How to Apply Self-tanner

Self-tanners are a safe and quick alternative to sunbathing.
Self-tanners are a safe and quick alternative to sunbathing.
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The only thing scarier than bathing suit season is the idea of hitting the beach with a complexion that resembles Elmer's glue. Suntans are prized for a very simple reason: Tanned skin absorbs light, making us appear thinner and masking unsightly blemishes [source: Chalmers].

But what's a pale person to do? Brazen sunbathing -- armed with baby oil, a stack of magazines and a lawn chair -- is as dangerous to one's health as smoking three packs a day. In fact, one in five Americans will develop skin cancer during the course of his or her life [source: Skin Cancer Foundation]. A tan isn't worth becoming a statistic.



Tanning salons used to market themselves as safer and faster alternatives to frying like bacon on a beach towel. Medical research has blown this strategy out of the water as well: The risk of contracting melanoma -- the deadliest form of skin cancer -- increases by 75 percent in people who use tanning beds before the age of 30. As a result, the International Agency for Research on Cancer has declared tanning beds carcinogenic [source: Quenqua].

If you're looking for a way to bronze your skin tone without exposing yourself to dangerous ultraviolet (UV) rays, then sunless self-tanners are an excellent option. When used correctly, these topical skin products can give skin a natural-looking, yet temporary tint.

That said, self-bronzers have a bad reputation for turning skin an Oompa Loompa orange instead of bronze and beautiful. How do you make sure that every inch of skin is covered evenly? And what's up with that smell? Keep reading for expert advice on how to apply self-tanner.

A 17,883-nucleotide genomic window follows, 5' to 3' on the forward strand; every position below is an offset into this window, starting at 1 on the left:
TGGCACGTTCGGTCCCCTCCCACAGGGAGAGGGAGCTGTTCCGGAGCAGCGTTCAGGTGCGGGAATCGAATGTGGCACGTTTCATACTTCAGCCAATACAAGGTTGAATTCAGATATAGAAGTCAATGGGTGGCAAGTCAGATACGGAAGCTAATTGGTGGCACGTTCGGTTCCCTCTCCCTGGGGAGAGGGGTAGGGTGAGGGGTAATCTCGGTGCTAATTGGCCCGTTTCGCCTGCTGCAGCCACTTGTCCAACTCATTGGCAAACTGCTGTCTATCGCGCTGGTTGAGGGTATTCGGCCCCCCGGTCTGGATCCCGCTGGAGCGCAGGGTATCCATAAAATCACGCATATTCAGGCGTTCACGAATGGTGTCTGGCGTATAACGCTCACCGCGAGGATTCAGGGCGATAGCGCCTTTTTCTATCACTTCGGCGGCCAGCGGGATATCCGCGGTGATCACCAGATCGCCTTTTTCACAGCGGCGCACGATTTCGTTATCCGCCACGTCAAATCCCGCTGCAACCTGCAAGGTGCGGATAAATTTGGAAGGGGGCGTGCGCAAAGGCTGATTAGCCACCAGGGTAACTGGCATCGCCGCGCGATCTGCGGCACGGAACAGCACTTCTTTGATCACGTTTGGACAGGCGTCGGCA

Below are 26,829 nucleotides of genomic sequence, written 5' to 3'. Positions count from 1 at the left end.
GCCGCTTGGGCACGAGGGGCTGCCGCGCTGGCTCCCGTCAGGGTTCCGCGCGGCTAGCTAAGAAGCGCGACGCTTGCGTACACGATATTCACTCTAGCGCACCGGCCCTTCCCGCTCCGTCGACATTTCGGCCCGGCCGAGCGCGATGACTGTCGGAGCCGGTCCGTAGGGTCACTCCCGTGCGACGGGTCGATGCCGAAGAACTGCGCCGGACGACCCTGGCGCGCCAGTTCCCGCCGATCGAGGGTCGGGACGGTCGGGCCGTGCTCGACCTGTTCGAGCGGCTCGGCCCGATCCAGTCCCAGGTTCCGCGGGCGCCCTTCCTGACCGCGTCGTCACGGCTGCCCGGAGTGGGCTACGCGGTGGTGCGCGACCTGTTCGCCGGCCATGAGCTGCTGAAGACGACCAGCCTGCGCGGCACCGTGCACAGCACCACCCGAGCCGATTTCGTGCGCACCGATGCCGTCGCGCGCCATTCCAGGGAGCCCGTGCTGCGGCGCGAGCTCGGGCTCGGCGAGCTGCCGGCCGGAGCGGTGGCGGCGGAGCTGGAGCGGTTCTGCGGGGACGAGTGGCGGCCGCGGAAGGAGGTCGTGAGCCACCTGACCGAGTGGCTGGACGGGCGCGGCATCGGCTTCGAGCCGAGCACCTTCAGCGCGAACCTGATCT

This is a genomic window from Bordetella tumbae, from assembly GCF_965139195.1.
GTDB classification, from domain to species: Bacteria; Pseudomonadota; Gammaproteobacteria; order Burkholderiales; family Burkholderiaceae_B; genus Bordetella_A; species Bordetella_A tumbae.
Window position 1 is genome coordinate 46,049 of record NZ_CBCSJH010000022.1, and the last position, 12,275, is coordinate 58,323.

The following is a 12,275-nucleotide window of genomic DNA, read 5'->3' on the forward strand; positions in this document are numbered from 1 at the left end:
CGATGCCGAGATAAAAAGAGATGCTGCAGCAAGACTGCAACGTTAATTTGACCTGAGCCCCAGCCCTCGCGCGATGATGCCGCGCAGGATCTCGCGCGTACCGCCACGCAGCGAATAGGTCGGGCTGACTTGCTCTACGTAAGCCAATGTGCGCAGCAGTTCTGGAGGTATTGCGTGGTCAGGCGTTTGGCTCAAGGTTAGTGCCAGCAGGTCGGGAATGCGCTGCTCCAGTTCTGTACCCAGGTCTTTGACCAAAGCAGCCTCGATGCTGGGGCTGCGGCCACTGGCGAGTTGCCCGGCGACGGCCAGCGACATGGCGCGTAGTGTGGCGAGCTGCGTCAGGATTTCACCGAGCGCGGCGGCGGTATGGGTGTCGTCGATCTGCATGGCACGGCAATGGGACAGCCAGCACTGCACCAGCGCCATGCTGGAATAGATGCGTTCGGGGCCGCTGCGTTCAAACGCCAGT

The drug store is packed with all kinds of self-tanning products, including creams, sprays, foams, mousses, brushes, sponges and even disposable moist towelettes. It can all be a little overwhelming, so let's start with the basics.

The active ingredient in most self-tanning products is dihydroxyacetone (DHA), a plant-derived chemical that reacts with amino acids in the top layers of skin. The more DHA in a product, the darker it will make your skin. Likewise, the more product you apply to your skin, the darker your skin will get. Most self-tanners go on clear and reach their full color eight to 24 hours later [source: Mayo Clinic].



Your first decision is to choose a product that compliments your natural complexion. Many self-tanners indicate whether they produce a light or dark tan. If you have naturally pale skin, you don't want to make the leap to super dark right away. Likewise, if you have a darker complexion, a light self-tanner might not make a noticeable difference [source: Brody].

Recently, we've seen the arrival of a new style of self-tanning products called bronzers. These products typically contain less DHA than traditional self-tanners and are often marketed as moisturizers or skin care lotions with a hint of bronzing power. These products usually require repeated use -- sometimes daily -- to build up a noticeable, yet subtle tint. Bronzers are sometimes advertised on product labels as providing "glow," "tint" or "radiance," rather than a tan [source: Chalmers].

If you want to avoid DHA altogether, there are bronzers and self-tanners derived from natural ingredients like walnut shells, coffee bean extracts, cocoa and sugarcane.